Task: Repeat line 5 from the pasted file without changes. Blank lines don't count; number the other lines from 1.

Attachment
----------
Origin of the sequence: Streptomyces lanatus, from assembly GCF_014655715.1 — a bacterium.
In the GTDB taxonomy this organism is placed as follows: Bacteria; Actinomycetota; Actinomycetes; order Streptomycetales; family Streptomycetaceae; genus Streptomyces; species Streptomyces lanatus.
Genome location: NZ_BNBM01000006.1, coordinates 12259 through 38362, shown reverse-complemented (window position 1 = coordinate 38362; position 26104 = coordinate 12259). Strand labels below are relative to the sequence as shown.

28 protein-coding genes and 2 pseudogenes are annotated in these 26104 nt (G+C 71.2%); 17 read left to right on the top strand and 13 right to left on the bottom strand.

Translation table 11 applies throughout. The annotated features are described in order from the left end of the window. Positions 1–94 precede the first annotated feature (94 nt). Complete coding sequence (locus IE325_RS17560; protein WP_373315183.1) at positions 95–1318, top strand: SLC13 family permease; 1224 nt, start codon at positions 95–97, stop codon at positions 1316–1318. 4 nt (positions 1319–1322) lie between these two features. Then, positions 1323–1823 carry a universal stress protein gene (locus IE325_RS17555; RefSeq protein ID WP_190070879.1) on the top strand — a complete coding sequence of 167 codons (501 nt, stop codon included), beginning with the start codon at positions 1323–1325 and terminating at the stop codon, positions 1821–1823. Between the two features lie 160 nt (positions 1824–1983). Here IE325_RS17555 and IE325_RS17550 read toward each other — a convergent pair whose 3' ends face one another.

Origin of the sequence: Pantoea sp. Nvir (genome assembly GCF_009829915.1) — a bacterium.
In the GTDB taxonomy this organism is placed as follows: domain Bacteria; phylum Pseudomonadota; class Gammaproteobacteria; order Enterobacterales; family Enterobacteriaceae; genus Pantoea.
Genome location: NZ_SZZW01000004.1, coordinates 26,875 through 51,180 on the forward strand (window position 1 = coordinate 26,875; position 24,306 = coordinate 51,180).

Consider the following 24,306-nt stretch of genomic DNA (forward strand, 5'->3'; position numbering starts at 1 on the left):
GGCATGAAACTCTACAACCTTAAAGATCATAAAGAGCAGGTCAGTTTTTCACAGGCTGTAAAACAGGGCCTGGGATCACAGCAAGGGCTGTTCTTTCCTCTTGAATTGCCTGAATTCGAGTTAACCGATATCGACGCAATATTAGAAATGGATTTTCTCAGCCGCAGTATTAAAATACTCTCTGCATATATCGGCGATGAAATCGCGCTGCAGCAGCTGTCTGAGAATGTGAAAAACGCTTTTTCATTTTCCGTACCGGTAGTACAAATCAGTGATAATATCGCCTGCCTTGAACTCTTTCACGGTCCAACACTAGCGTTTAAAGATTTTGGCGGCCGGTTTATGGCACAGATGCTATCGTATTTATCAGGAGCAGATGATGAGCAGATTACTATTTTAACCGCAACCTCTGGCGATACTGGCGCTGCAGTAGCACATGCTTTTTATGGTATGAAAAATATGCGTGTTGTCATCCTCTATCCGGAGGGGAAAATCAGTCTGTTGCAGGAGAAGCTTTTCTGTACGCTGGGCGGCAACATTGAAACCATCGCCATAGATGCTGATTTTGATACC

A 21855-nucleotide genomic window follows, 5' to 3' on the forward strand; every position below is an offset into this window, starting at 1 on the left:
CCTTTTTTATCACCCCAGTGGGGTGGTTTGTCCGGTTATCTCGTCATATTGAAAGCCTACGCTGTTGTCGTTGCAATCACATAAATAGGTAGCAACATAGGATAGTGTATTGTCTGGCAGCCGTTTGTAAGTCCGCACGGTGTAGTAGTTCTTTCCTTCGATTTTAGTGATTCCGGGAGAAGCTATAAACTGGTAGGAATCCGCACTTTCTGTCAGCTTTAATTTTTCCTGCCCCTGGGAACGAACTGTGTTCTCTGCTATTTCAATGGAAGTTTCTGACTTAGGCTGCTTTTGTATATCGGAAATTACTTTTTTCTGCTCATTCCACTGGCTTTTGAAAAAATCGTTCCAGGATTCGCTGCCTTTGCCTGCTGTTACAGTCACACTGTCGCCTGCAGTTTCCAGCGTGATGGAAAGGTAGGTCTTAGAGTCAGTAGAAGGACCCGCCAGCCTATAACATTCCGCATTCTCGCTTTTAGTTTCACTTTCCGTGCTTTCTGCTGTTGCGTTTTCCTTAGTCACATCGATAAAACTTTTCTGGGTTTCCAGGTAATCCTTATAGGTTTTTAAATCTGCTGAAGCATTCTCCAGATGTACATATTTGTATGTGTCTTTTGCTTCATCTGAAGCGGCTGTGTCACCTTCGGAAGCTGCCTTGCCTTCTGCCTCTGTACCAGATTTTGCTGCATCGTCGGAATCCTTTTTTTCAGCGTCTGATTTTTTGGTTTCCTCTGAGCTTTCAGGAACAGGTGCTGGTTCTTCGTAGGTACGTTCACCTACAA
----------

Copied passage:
Translation table 11 applies throughout. The annotated features are described in order from the left end of the window. Positions 1–94 precede the first annotated feature (94 nt). Complete coding sequence (locus IE325_RS17560; protein WP_373315183.1) at positions 95–1318, top strand: SLC13 family permease; 1224 nt, start codon at positions 95–97, stop codon at positions 1316–1318. 4 nt (positions 1319–1322) lie between these two features. Then, positions 1323–1823 carry a universal stress protein gene (locus IE325_RS17555; RefSeq protein ID WP_190070879.1) on the top strand — a complete coding sequence of 167 codons (501 nt, stop codon included), beginning with the start codon at positions 1323–1325 and terminating at the stop codon, positions 1821–1823. Between the two features lie 160 nt (positions 1824–1983). Here IE325_RS17555 and IE325_RS17550 read toward each other — a convergent pair whose 3' ends face one another.